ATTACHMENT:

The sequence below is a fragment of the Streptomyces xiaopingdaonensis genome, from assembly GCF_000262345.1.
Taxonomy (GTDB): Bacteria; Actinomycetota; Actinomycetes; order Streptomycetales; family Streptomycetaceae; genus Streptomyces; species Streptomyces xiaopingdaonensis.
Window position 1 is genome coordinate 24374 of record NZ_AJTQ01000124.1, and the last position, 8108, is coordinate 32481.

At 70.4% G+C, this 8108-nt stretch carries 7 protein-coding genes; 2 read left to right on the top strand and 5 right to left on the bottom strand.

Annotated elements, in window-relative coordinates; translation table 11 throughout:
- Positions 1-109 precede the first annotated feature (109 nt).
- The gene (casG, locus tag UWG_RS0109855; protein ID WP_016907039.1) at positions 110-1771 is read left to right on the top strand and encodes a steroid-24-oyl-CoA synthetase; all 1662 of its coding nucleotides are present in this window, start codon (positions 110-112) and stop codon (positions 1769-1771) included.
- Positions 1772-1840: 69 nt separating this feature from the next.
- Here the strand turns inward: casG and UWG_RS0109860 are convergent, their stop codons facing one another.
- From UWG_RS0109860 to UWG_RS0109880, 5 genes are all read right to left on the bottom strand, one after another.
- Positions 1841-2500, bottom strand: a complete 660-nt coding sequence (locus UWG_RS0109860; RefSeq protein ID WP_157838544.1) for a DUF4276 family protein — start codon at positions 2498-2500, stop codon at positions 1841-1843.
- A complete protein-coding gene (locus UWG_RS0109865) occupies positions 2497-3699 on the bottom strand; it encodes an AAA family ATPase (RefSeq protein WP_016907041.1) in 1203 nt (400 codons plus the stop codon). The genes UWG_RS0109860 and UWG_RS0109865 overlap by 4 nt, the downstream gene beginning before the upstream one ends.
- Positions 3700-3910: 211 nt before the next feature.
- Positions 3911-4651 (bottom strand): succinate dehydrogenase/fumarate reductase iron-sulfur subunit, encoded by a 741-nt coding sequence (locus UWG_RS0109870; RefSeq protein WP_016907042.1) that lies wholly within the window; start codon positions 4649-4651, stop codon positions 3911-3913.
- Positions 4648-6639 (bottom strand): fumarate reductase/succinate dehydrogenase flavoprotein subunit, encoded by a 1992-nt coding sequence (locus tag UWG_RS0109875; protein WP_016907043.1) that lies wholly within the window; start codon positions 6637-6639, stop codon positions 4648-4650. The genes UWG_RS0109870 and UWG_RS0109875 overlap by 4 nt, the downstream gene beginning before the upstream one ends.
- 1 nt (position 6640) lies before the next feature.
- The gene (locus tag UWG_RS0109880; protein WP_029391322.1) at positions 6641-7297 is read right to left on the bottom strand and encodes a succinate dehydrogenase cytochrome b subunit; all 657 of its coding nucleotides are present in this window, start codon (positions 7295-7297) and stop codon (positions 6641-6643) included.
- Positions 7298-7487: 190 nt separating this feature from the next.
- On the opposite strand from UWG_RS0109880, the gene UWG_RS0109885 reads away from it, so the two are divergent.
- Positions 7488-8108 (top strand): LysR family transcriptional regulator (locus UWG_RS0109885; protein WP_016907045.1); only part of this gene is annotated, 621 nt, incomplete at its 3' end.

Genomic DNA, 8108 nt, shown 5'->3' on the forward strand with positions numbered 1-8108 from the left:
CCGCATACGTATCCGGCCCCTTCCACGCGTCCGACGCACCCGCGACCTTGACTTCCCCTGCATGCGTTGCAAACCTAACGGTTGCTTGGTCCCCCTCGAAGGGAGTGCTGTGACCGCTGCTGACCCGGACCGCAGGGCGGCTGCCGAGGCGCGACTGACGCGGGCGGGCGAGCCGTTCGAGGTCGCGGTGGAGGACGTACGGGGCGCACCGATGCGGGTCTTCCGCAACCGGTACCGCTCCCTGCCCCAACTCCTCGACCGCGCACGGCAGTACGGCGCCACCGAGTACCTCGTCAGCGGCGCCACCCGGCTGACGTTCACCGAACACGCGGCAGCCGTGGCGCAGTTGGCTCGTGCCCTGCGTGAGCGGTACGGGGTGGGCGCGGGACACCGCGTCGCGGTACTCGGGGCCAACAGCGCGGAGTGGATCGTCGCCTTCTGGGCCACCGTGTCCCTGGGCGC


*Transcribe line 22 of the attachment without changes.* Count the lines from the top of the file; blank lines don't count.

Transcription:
CCGCATACGTATCCGGCCCCTTCCACGCGTCCGACGCACCCGCGACCTTGACTTCCCCTGCATGCGTTGCAAACCTAACGGTTGCTTGGTCCCCCTCGAAGGGAGTGCTGTGACCGCTGCTGACCCGGACCGCAGGGCGGCTGCCGAGGCGCGACTGACGCGGGCGGGCGAGCCGTTCGAGGTCGCGGTGGAGGACGTACGGGGCGCACCGATGCGGGTCTTCCGCAACCGGTACCGCTCCCTGCCCCAACTCCTCGACCGCGCACGGCAGTACGGCGCCACCGAGTACCTCGTCAGCGGCGCCACCCGGCTGACGTTCACCGAACACGCGGCAGCCGTGGCGCAGTTGGCTCGTGCCCTGCGTGAGCGGTACGGGGTGGGCGCGGGACACCGCGTCGCGGTACTCGGGGCCAACAGCGCGGAGTGGATCGTCGCCTTCTGGGCCACCGTGTCCCTGGGCGC